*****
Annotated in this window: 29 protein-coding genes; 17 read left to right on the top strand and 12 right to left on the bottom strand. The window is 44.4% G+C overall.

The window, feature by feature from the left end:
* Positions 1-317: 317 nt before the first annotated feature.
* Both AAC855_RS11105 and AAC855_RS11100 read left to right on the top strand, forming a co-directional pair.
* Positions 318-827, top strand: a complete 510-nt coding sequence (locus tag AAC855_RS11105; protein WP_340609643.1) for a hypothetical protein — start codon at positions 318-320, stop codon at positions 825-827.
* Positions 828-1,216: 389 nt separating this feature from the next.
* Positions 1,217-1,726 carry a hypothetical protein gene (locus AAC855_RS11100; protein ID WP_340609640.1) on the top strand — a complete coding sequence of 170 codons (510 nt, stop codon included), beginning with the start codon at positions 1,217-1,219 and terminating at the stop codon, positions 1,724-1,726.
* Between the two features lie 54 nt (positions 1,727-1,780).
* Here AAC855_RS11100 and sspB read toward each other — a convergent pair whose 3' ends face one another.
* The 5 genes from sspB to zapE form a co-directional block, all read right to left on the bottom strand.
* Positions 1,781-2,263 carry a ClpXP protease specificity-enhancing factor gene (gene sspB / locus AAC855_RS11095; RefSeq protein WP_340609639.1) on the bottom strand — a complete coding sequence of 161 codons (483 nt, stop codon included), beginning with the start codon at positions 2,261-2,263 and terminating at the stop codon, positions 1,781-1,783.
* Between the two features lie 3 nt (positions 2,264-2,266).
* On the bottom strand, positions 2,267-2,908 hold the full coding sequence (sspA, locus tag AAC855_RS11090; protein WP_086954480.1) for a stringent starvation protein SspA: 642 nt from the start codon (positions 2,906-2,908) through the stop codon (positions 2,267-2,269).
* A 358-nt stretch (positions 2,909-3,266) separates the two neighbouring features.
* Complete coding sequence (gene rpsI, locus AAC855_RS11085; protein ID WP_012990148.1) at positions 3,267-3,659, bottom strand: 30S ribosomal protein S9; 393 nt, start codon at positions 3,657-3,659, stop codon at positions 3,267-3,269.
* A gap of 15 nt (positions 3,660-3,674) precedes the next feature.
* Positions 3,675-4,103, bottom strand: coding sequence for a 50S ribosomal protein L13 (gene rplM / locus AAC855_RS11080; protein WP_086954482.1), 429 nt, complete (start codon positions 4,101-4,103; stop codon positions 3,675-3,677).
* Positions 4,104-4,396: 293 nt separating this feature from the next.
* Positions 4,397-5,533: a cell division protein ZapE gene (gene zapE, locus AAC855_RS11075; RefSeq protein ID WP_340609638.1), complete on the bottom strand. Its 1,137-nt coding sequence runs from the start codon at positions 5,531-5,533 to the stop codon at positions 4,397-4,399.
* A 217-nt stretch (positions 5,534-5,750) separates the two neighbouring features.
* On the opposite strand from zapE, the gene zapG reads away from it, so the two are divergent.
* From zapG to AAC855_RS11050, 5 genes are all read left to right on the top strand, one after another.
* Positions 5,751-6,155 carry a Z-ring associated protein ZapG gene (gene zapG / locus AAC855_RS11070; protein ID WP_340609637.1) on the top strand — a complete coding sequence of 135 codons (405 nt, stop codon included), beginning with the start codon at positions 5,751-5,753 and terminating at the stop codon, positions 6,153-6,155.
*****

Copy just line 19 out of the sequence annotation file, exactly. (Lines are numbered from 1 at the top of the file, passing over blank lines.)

* Positions 4,397-5,533: a cell division protein ZapE gene (gene zapE, locus AAC855_RS11075; RefSeq protein ID WP_340609638.1), complete on the bottom strand. Its 1,137-nt coding sequence runs from the start codon at positions 5,531-5,533 to the stop codon at positions 4,397-4,399.